As mentioned earlier, the delivery of an MPL course is dependent upon it being conducted by an ATO. To that end, a new regulatory framework dealing with the TC-certification of ATOs is currently being developed. The intention is that the associated regulations and standards will be "performance-based" in nature. This approach to rulemaking recognizes that the traditionally prescriptive, one-size-fits-all regulatory structure often unnecessarily complicates the process of achieving the desired results. The proposed regulations and standards will then tend to centre more on identifying "what" is required rather than dictating to industry "how" they must achieve those requirements. An interesting feature afforded by such an outcome-based approach is that these organizations will be permitted to seek approval for "alternative means of regulatory compliance" with the requirements prescribed in the Canadian Aviation Regulations (CARs). The proviso is that the ATO's proposal to deviate must ensure an equivalent level of safety and conform to the original intent of the regulation or standard. This provision will represent a huge enabler for this type of training service provider to make innovative and cost-effective decisions. This is due in large part to the benefits of possessing a highly developed and effective QA system-a system that is excellent at identifying risks and instituting effective control measures to mitigate them. This QA system will be mandated through regulation for all ATOs to gain and retain their certification.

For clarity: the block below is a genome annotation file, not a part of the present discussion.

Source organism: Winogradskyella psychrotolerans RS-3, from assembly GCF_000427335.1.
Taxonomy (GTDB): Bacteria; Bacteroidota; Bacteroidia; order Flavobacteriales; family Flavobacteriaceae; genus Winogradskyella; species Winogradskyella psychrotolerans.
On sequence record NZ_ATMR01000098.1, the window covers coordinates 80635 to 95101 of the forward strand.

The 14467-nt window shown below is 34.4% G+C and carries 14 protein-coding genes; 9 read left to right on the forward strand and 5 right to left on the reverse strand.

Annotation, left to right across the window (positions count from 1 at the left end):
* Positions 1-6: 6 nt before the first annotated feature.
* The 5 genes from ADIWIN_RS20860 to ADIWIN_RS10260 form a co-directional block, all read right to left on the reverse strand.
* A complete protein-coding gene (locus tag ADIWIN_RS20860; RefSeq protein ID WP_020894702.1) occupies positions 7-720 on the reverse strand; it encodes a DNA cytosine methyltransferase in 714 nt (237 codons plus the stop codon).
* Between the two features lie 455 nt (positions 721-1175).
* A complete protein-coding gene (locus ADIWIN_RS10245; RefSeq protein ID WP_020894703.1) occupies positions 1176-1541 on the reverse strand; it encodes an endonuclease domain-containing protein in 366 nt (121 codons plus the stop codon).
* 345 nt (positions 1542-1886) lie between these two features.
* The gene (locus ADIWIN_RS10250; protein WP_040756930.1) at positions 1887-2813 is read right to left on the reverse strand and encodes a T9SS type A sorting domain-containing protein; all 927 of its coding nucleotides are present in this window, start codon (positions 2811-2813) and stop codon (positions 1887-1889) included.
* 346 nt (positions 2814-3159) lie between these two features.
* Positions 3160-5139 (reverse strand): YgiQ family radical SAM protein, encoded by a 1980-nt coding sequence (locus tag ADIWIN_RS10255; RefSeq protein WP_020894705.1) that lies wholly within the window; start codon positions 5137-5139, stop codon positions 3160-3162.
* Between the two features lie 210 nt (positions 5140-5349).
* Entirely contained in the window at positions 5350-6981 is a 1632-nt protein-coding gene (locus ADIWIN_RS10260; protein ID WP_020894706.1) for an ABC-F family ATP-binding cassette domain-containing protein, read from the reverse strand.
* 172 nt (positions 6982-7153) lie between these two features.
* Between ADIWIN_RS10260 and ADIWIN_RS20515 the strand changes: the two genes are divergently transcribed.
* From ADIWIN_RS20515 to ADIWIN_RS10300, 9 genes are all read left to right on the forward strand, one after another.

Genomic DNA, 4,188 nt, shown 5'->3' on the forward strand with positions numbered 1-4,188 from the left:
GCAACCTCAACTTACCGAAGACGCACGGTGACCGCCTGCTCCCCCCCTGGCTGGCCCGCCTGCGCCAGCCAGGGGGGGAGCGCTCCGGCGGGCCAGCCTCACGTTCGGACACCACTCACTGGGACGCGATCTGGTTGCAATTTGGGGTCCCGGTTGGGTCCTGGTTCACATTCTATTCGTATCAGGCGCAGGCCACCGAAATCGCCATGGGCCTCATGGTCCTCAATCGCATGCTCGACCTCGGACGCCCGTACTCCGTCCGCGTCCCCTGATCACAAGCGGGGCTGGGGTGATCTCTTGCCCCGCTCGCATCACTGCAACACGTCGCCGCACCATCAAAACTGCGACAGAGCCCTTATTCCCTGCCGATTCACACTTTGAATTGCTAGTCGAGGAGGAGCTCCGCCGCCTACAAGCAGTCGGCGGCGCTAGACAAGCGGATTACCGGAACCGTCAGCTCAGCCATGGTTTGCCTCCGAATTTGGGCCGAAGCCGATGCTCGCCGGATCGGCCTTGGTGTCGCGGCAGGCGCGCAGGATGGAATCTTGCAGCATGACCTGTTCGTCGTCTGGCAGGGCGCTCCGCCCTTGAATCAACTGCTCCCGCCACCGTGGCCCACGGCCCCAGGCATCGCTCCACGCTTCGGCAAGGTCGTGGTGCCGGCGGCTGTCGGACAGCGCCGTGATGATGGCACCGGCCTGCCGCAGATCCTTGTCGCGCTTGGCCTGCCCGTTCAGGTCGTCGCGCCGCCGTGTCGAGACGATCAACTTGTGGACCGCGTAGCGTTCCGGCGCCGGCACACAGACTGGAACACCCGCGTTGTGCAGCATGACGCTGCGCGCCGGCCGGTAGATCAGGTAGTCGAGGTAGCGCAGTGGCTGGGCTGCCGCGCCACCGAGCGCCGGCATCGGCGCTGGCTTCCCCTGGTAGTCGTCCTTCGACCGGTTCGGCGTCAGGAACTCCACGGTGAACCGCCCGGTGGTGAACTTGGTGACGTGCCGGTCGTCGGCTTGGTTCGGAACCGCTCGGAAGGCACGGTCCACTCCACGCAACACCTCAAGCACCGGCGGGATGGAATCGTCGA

The development of a performance-based environment recognizes the close relationships that ATOs offering MPL programs will inevitably form with air carriers. The same will be true with those that choose to augment their business model by providing initial type rating, recurrent, and specialty training to commercial air operators under contract. This type of flexibility will inevitably be helpful in permitting the ATO's services to conform to both the regulatory environment and the operational needs of the client air carrier.